In late 2015, Brendan Dunn was pulled over by a New York State trooper for driving with expired registration. The officer handed him a ticket. Then he asked whether Dunn had ever lived in Washington State.
He had. But Dunn wondered what relevance his prior residence had to the traffic stop. His Oldsmobile had New York plates, after all. He asked the officer, but could not get a clear answer. As he and a friend drove away, it dawned on Dunn that the officer had likely seen an alert about him while running his license. A public records request from his lawyer confirmed his suspicion.
That wasn’t supposed to happen. In a settlement agreement resulting from a 2008 wrongful arrest lawsuit, the Seattle Police Department had agreed to remove an officer safety advisory that had been placed on Dunn’s name. Now Dunn is back in court, suing the department for its failure to follow through.
The source of the advisory, also known as a flag, was an allegation that Dunn choked a Seattle police officer named Matthew Hyra and attempted to unholster his gun during an anti-war rally more than a decade ago. Dunn was never convicted of any crime related to the incident and King County prosecutors dropped the charge of assault on a police officer against the 33-year-old in 2007. Dunn continues to deny the allegation today. “It’s completely fabricated and completely made up,” he said in a phone interview last week.
Hyra, now a sergeant, issued the flag on Dunn. According to SPD Chief Operating Officer Brian Maxey, the flag would have been transmitted to state and national databases accessible to most law enforcement. That means police officers across the country searching Dunn’s name would have been presented with the following message:
"SUBJECT ASSAULTED OFFICER FROM BEHIND BY PLACING HIS HANDS AROUND THE OFFICERS NECK AND ATTEMPTED TO REMOVE HIS SERVICE WEAPON FROM ITS HOLSTER"
SPD eventually did scrap the officer safety advisory in 2016 after longtime civil rights lawyer Lawrence Hildes contacted the Seattle City Attorney’s Office on Dunn’s behalf.
Maxey said it’s unclear why the settlement term wasn’t honored. “The ball got dropped somewhere,” he said. “Whether it was with the lawyers or with the department, I can’t tell you.”
Dunn filed another federal lawsuit in February against the City of Seattle over its failure to remove the flag in a timely manner. He claimed breach of contract, negligence and civil rights violations. Dunn is seeking unspecified damages and is asking that officers receive additional training.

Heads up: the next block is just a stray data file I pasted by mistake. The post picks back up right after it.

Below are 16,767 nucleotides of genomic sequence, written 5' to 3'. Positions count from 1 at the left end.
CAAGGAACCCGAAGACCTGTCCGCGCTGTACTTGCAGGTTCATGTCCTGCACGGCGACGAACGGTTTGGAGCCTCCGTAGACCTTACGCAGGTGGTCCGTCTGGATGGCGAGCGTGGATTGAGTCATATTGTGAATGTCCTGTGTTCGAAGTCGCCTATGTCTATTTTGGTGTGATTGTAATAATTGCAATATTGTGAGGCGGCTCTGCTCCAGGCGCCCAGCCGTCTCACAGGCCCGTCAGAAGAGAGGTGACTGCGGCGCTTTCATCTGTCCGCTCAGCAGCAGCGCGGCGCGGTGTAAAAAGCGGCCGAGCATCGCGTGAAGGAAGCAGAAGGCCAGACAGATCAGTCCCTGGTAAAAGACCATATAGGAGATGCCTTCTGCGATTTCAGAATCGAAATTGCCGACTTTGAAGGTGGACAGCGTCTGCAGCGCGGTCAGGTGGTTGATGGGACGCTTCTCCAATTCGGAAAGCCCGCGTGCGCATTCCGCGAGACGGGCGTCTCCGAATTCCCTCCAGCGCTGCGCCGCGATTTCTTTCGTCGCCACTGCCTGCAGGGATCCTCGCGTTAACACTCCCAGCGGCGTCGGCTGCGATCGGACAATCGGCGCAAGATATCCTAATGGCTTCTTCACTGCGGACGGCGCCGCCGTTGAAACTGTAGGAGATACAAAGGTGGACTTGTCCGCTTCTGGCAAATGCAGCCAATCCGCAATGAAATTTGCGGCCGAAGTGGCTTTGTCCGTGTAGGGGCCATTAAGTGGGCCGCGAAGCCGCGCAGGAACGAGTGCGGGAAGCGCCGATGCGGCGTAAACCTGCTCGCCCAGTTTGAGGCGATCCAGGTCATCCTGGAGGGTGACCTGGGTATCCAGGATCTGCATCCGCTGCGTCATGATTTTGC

In a motion to dismiss Dunn’s complaint, the city attorney’s office argued that the statute of limitations has passed on his breach of contract claim. On top of that, the city argues that it should not be liable for actions of police officers in other jurisdictions, referring to Dunn’s 2015 New York traffic stop. The case is still in the pretrial phase.
The run-in that would dog Dunn for a decade stemmed from the young activist’s participation in an anti-war rally in the fall of 2006. At the time, he was a student at the Evergreen State College. Dunn identified with a strain of anarchism called anarcho-syndicalism, which advocates for radical change through labor organizing and general strikes.
Dunn drove with friends to Seattle to attend a rally against the Iraq War at Cal Anderson Park. He sat on a hill eating lunch among other anarchists, including Jacob Erwin and Ryan Tompkins. An anarcho-syndicalist flag attached to a bent metal pole rested on Erwin’s shoulder.
Officer Matthew Hyra approached the group and confiscated the flag from Erwin. As the officer walked away, a crowd formed around him and demanded he return the flag. At one point, Dunn shouted, “Who wants to witness suppression of free speech?” Another officer at the scene, Steven Bale, called for backup.
From there, the stories diverge dramatically. According to police reports and depositions, Hyra claimed Dunn hopped on his back and attempted to choke him. One of the backup officers, John Skommesa, said he grabbed the anarchist by the shirt, pushed him to the ground and arrested him after allegedly seeing Dunn holding onto Hyra’s jacket.
Hyra did not respond to an emailed request for comment. He currently works as a detective for the Office of Police Accountability, SPD’s internal unit for investigating complaints against officers.
Dunn said he kept a distance from Hyra throughout the incident, claiming Skommesa tackled him to the ground without provocation. He said Hyra questioned him about his involvement with anarchism at the East Precinct, calling the flag a violent symbol.
Police also arrested Erwin and Tompkins during the incident. A Seattle judge would later dismiss charges of resisting arrest against them, saying, “Officers acted unlawfully when they approached Mr. Erwin.”
Dunn, Erwin and Tompkins sued the Seattle Police Department and the officers who arrested them, alleging the cops violated their civil rights. The trio settled with the department in 2009 for $31,000.
Part of the settlement agreement also required the department to remove the advisory attached to Dunn’s name within fifteen days. Dunn told Crosscut that he believes police treated him differently during the nine years when Seattle failed to fulfill that requirement.
He points to that time when he was pulled over while driving to work in Rotterdam, New York. The police officer “seemed very argumentative and angry.” And there were those times he said he was detained at the border going into Canada.
“I figured out all of this was happening, in my mind, because of what flashed in front of police on their screen.”